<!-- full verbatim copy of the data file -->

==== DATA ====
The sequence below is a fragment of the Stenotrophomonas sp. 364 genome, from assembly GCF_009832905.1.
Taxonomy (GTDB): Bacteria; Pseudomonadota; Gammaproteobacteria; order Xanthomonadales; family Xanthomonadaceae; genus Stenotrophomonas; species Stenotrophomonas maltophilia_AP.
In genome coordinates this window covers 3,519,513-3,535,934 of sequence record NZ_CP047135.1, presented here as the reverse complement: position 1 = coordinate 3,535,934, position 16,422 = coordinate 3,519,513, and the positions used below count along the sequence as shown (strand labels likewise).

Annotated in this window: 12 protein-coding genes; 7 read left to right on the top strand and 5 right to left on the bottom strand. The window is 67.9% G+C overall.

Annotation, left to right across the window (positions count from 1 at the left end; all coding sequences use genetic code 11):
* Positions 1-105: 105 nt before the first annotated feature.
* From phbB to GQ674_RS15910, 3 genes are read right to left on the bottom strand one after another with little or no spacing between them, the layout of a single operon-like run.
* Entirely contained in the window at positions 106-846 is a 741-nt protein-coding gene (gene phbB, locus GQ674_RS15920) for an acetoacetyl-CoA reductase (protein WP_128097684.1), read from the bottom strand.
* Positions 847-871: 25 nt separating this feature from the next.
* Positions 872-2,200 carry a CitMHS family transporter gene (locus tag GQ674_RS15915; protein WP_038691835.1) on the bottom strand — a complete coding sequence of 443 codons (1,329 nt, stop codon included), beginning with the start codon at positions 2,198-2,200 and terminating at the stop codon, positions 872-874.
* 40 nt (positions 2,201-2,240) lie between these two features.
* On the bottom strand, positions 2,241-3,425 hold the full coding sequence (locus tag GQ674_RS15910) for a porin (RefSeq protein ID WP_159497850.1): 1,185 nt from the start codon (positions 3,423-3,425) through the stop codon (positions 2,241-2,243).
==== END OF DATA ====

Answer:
The sequence below is a fragment of the Stenotrophomonas sp. 364 genome, from assembly GCF_009832905.1.
Taxonomy (GTDB): Bacteria; Pseudomonadota; Gammaproteobacteria; order Xanthomonadales; family Xanthomonadaceae; genus Stenotrophomonas; species Stenotrophomonas maltophilia_AP.
In genome coordinates this window covers 3,519,513-3,535,934 of sequence record NZ_CP047135.1, presented here as the reverse complement: position 1 = coordinate 3,535,934, position 16,422 = coordinate 3,519,513, and the positions used below count along the sequence as shown (strand labels likewise).

Annotated in this window: 12 protein-coding genes; 7 read left to right on the top strand and 5 right to left on the bottom strand. The window is 67.9% G+C overall.

Annotation, left to right across the window (positions count from 1 at the left end; all coding sequences use genetic code 11):
* Positions 1-105: 105 nt before the first annotated feature.
* From phbB to GQ674_RS15910, 3 genes are read right to left on the bottom strand one after another with little or no spacing between them, the layout of a single operon-like run.
* Entirely contained in the window at positions 106-846 is a 741-nt protein-coding gene (gene phbB, locus GQ674_RS15920) for an acetoacetyl-CoA reductase (protein WP_128097684.1), read from the bottom strand.
* Positions 847-871: 25 nt separating this feature from the next.
* Positions 872-2,200 carry a CitMHS family transporter gene (locus tag GQ674_RS15915; protein WP_038691835.1) on the bottom strand — a complete coding sequence of 443 codons (1,329 nt, stop codon included), beginning with the start codon at positions 2,198-2,200 and terminating at the stop codon, positions 872-874.
* 40 nt (positions 2,201-2,240) lie between these two features.
* On the bottom strand, positions 2,241-3,425 hold the full coding sequence (locus tag GQ674_RS15910) for a porin (RefSeq protein ID WP_159497850.1): 1,185 nt from the start codon (positions 3,423-3,425) through the stop codon (positions 2,241-2,243).